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Director General's Statement to Sixty-Second Regular Session of IAEA General Conference

Vienna, Austria

IAEA Director General Yukiya Amano. (Photo: D. Calma/IAEA)

Madam President,

I welcome all of you to this 62nd IAEA General Conference. I regret that I cannot be present for this important meeting.

The Agency now implements safeguards in 181 countries, helping to ensure that nuclear materials are not diverted from peaceful purposes. This is an important, and unique, contribution to international peace and security.

Since the last General Conference, we have continued to verify and monitor the implementation by Iran of its nuclear-related commitments under the Joint Comprehensive Plan of Action.

Iran is implementing its nuclear-related commitments under the JCPOA. It is essential that Iran continues to fully implement those commitments.

The Agency continues to verify the non-diversion of nuclear material declared by Iran under its Safeguards Agreement. Evaluations regarding the absence of undeclared nuclear material and activities in Iran continue.

The nuclear programme of the Democratic People’s Republic of Korea remains a cause for grave concern. The DPRK’s nuclear activities are clear violations of relevant UN Security Council resolutions and are deeply regrettable.

The Agency continues to enhance its readiness to play an essential role in verifying the DPRK’s nuclear programme if a political agreement is reached among countries concerned.

I again call upon the DPRK to comply fully with its obligations under relevant resolutions of the UN Security Council and of the IAEA Board of Governors, to cooperate promptly with the Agency and to resolve all outstanding issues.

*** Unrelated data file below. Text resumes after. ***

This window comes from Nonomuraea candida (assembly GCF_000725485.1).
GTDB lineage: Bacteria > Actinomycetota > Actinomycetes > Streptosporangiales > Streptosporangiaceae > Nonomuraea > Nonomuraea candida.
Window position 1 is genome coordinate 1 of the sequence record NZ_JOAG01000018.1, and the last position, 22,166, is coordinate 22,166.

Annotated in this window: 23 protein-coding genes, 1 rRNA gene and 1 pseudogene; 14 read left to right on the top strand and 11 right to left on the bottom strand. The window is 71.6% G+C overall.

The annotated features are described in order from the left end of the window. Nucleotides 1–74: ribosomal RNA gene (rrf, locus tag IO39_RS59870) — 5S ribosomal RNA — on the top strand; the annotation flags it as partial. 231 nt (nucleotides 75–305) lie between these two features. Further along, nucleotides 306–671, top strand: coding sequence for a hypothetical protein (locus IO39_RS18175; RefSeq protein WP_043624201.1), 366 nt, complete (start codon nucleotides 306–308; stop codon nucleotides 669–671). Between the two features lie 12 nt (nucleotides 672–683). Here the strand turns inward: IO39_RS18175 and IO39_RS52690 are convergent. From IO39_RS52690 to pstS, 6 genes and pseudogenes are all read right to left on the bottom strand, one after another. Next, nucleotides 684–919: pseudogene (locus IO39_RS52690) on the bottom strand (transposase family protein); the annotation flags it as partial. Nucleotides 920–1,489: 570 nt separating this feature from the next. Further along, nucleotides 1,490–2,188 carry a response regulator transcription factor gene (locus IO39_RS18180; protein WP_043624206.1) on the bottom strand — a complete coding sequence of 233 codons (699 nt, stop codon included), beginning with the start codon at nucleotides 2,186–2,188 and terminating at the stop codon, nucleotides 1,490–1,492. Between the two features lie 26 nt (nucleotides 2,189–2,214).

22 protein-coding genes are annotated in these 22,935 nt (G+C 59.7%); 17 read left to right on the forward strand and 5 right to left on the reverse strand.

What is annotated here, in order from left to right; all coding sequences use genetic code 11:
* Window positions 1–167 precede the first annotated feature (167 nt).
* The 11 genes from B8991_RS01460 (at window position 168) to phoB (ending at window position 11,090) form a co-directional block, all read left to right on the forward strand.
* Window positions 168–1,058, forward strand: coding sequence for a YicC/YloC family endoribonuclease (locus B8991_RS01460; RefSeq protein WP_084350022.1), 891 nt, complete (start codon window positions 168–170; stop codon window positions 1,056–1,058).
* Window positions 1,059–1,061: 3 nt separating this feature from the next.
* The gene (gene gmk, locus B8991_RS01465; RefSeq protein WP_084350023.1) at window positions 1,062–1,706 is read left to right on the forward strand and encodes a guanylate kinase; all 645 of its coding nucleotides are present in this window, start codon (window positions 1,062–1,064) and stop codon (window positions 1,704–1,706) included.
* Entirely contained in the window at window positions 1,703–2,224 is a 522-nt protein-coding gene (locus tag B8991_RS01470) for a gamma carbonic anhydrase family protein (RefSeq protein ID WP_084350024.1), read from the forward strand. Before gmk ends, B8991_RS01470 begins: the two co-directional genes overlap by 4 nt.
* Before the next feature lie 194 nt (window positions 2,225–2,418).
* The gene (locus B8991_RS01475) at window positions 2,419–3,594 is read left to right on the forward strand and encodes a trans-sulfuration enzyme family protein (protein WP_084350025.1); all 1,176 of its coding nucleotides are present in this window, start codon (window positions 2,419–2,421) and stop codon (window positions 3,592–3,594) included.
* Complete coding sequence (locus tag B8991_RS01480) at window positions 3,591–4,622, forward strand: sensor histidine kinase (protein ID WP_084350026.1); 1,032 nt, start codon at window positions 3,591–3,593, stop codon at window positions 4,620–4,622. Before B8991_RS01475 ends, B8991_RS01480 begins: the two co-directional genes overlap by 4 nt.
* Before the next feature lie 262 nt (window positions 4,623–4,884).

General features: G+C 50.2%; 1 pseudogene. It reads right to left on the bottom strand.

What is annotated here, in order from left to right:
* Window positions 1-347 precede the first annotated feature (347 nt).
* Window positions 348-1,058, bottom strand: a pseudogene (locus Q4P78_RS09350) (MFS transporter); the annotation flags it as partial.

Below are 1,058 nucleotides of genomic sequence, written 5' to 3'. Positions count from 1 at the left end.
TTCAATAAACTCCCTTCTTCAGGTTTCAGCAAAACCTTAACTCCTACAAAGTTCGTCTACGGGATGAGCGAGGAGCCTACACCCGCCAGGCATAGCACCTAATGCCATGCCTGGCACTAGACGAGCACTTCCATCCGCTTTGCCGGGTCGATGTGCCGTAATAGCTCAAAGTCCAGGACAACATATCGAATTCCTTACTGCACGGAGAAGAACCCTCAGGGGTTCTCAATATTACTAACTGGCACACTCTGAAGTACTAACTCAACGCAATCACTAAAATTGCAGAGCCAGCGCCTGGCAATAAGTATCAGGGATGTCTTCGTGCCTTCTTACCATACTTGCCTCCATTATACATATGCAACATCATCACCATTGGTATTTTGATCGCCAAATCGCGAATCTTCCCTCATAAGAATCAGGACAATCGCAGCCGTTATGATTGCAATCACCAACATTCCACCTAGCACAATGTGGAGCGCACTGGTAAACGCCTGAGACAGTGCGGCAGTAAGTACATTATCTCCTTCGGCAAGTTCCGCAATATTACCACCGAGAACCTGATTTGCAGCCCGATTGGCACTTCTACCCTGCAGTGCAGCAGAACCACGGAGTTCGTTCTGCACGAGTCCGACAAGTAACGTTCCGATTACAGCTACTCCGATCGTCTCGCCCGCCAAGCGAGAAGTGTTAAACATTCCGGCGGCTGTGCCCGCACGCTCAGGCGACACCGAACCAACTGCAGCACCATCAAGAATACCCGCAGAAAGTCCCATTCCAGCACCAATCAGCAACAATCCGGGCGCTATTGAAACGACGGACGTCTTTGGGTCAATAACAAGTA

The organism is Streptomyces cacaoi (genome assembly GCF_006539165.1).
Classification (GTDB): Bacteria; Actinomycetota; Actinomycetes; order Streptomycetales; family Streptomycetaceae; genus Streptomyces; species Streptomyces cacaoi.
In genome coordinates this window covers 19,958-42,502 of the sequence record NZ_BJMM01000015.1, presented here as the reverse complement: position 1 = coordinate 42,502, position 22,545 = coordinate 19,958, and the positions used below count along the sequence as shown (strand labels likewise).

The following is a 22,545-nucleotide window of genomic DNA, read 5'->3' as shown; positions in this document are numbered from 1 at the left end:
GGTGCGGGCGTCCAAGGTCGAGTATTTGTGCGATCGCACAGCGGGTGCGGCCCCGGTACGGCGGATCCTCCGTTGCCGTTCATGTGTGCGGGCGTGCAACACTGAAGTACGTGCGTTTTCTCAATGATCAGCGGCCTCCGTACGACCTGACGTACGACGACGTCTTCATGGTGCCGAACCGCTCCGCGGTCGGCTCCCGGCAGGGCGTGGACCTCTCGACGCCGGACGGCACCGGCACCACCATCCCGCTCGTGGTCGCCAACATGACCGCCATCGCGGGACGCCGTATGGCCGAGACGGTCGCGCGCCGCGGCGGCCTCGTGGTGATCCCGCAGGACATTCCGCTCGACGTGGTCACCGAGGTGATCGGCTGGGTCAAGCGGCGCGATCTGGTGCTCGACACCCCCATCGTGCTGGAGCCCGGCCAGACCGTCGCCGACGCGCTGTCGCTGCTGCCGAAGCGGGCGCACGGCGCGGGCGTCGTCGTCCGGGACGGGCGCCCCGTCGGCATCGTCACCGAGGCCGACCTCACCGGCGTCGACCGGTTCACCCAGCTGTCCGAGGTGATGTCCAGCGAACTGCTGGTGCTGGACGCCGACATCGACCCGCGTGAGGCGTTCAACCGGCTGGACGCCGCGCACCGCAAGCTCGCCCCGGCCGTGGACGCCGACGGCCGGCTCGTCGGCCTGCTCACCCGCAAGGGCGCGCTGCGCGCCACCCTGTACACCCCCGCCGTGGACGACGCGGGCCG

Madam President,

Through our technical cooperation programme, the Agency helps to improve the health and prosperity of millions of people by making nuclear science and technology available in health care, food and agriculture, industry and many other areas.

I see the enormous difference our work makes in my many visits to developing countries.

Capacity-building is a key element of the TC programme. The Agency has supported nearly 50,000 fellowships since 1956, helping scientists from developing countries to significantly improve their skills. In a recent survey of former fellows, almost 90% of respondents said their placements fully met their professional expectations and the needs of their home institutes.

As I informed the Board in June, we are reviewing the work of our Programme of Action for Cancer Therapy (PACT) which, in due course, will work under the overall coordination of my office, as part of our one-house approach to cancer-related issues.

The IAEA’s role in transferring nuclear technology to developing countries is unique. In order for us to fulfil this role, it is important that all countries contribute on time and in full to the TC Fund.

The modernisation of our nuclear applications laboratories at Seibersdorf continues to make excellent progress. Major construction work on all new laboratory buildings is nearly complete.